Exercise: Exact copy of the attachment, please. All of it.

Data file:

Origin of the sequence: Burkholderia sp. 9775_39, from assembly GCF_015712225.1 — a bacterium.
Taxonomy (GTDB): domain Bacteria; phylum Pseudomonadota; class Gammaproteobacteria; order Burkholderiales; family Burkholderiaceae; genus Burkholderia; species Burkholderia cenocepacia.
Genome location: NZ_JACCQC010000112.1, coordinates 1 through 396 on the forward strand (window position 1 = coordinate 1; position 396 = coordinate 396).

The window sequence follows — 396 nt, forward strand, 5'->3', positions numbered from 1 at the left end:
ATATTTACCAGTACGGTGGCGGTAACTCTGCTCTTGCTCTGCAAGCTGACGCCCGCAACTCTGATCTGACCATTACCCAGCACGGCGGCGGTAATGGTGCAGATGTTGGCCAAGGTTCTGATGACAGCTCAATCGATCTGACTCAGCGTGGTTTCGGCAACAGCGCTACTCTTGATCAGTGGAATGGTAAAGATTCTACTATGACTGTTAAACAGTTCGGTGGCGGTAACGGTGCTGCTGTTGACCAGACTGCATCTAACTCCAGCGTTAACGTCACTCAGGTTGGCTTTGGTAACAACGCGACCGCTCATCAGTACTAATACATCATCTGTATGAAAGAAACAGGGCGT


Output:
Origin of the sequence: Burkholderia sp. 9775_39, from assembly GCF_015712225.1 — a bacterium.
Taxonomy (GTDB): domain Bacteria; phylum Pseudomonadota; class Gammaproteobacteria; order Burkholderiales; family Burkholderiaceae; genus Burkholderia; species Burkholderia cenocepacia.
Genome location: NZ_JACCQC010000112.1, coordinates 1 through 396 on the forward strand (window position 1 = coordinate 1; position 396 = coordinate 396).

The window sequence follows — 396 nt, forward strand, 5'->3', positions numbered from 1 at the left end:
ATATTTACCAGTACGGTGGCGGTAACTCTGCTCTTGCTCTGCAAGCTGACGCCCGCAACTCTGATCTGACCATTACCCAGCACGGCGGCGGTAATGGTGCAGATGTTGGCCAAGGTTCTGATGACAGCTCAATCGATCTGACTCAGCGTGGTTTCGGCAACAGCGCTACTCTTGATCAGTGGAATGGTAAAGATTCTACTATGACTGTTAAACAGTTCGGTGGCGGTAACGGTGCTGCTGTTGACCAGACTGCATCTAACTCCAGCGTTAACGTCACTCAGGTTGGCTTTGGTAACAACGCGACCGCTCATCAGTACTAATACATCATCTGTATGAAAGAAACAGGGCGT